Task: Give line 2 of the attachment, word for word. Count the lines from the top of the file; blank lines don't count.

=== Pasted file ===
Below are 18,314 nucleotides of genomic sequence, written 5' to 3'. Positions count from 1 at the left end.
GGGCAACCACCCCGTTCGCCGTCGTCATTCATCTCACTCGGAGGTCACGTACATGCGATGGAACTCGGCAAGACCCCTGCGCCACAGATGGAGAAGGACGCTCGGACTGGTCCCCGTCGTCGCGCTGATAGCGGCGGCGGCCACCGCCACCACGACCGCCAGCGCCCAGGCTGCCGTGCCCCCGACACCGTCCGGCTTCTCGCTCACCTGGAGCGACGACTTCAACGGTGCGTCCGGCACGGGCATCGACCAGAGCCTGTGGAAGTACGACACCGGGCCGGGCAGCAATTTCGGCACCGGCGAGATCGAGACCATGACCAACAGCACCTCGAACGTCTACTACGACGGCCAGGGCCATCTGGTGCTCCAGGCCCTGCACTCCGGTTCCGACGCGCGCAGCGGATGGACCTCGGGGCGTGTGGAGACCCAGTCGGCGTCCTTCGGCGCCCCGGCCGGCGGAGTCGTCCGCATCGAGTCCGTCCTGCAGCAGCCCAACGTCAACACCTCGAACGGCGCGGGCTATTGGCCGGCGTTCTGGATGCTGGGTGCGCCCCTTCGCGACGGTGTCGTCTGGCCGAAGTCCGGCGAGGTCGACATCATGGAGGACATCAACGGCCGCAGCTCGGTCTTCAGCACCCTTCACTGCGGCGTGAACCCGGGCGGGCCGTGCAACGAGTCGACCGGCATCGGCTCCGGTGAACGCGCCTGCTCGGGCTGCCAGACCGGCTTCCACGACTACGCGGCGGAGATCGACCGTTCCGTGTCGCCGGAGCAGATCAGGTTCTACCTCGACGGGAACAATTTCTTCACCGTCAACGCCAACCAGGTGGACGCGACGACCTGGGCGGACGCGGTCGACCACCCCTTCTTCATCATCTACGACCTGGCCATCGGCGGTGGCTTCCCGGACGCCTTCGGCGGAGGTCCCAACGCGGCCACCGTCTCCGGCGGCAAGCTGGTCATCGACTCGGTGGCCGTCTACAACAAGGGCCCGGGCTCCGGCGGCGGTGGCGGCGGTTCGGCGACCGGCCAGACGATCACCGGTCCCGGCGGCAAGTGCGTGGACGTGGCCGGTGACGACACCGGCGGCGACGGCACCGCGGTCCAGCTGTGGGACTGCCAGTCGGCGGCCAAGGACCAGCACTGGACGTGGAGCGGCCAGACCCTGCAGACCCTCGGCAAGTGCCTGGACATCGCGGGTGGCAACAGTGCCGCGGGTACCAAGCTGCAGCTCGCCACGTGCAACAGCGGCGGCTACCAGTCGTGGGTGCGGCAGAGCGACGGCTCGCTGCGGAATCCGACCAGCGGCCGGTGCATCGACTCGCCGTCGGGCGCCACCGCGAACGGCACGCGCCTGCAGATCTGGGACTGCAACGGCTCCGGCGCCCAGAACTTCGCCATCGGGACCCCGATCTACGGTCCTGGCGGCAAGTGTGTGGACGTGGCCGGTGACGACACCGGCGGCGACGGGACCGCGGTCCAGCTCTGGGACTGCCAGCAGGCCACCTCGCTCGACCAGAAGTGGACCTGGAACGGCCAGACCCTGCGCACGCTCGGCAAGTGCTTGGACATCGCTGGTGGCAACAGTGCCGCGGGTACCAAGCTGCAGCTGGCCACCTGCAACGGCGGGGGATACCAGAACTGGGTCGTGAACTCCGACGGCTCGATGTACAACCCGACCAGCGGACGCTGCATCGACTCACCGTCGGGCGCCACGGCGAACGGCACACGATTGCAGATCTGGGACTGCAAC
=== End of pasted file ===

GGGCAACCACCCCGTTCGCCGTCGTCATTCATCTCACTCGGAGGTCACGTACATGCGATGGAACTCGGCAAGACCCCTGCGCCACAGATGGAGAAGGACGCTCGGACTGGTCCCCGTCGTCGCGCTGATAGCGGCGGCGGCCACCGCCACCACGACCGCCAGCGCCCAGGCTGCCGTGCCCCCGACACCGTCCGGCTTCTCGCTCACCTGGAGCGACGACTTCAACGGTGCGTCCGGCACGGGCATCGACCAGAGCCTGTGGAAGTACGACACCGGGCCGGGCAGCAATTTCGGCACCGGCGAGATCGAGACCATGACCAACAGCACCTCGAACGTCTACTACGACGGCCAGGGCCATCTGGTGCTCCAGGCCCTGCACTCCGGTTCCGACGCGCGCAGCGGATGGACCTCGGGGCGTGTGGAGACCCAGTCGGCGTCCTTCGGCGCCCCGGCCGGCGGAGTCGTCCGCATCGAGTCCGTCCTGCAGCAGCCCAACGTCAACACCTCGAACGGCGCGGGCTATTGGCCGGCGTTCTGGATGCTGGGTGCGCCCCTTCGCGACGGTGTCGTCTGGCCGAAGTCCGGCGAGGTCGACATCATGGAGGACATCAACGGCCGCAGCTCGGTCTTCAGCACCCTTCACTGCGGCGTGAACCCGGGCGGGCCGTGCAACGAGTCGACCGGCATCGGCTCCGGTGAACGCGCCTGCTCGGGCTGCCAGACCGGCTTCCACGACTACGCGGCGGAGATCGACCGTTCCGTGTCGCCGGAGCAGATCAGGTTCTACCTCGACGGGAACAATTTCTTCACCGTCAACGCCAACCAGGTGGACGCGACGACCTGGGCGGACGCGGTCGACCACCCCTTCTTCATCATCTACGACCTGGCCATCGGCGGTGGCTTCCCGGACGCCTTCGGCGGAGGTCCCAACGCGGCCACCGTCTCCGGCGGCAAGCTGGTCATCGACTCGGTGGCCGTCTACAACAAGGGCCCGGGCTCCGGCGGCGGTGGCGGCGGTTCGGCGACCGGCCAGACGATCACCGGTCCCGGCGGCAAGTGCGTGGACGTGGCCGGTGACGACACCGGCGGCGACGGCACCGCGGTCCAGCTGTGGGACTGCCAGTCGGCGGCCAAGGACCAGCACTGGACGTGGAGCGGCCAGACCCTGCAGACCCTCGGCAAGTGCCTGGACATCGCGGGTGGCAACAGTGCCGCGGGTACCAAGCTGCAGCTCGCCACGTGCAACAGCGGCGGCTACCAGTCGTGGGTGCGGCAGAGCGACGGCTCGCTGCGGAATCCGACCAGCGGCCGGTGCATCGACTCGCCGTCGGGCGCCACCGCGAACGGCACGCGCCTGCAGATCTGGGACTGCAACGGCTCCGGCGCCCAGAACTTCGCCATCGGGACCCCGATCTACGGTCCTGGCGGCAAGTGTGTGGACGTGGCCGGTGACGACACCGGCGGCGACGGGACCGCGGTCCAGCTCTGGGACTGCCAGCAGGCCACCTCGCTCGACCAGAAGTGGACCTGGAACGGCCAGACCCTGCGCACGCTCGGCAAGTGCTTGGACATCGCTGGTGGCAACAGTGCCGCGGGTACCAAGCTGCAGCTGGCCACCTGCAACGGCGGGGGATACCAGAACTGGGTCGTGAACTCCGACGGCTCGATGTACAACCCGACCAGCGGACGCTGCATCGACTCACCGTCGGGCGCCACGGCGAACGGCACACGATTGCAGATCTGGGACTGCAAC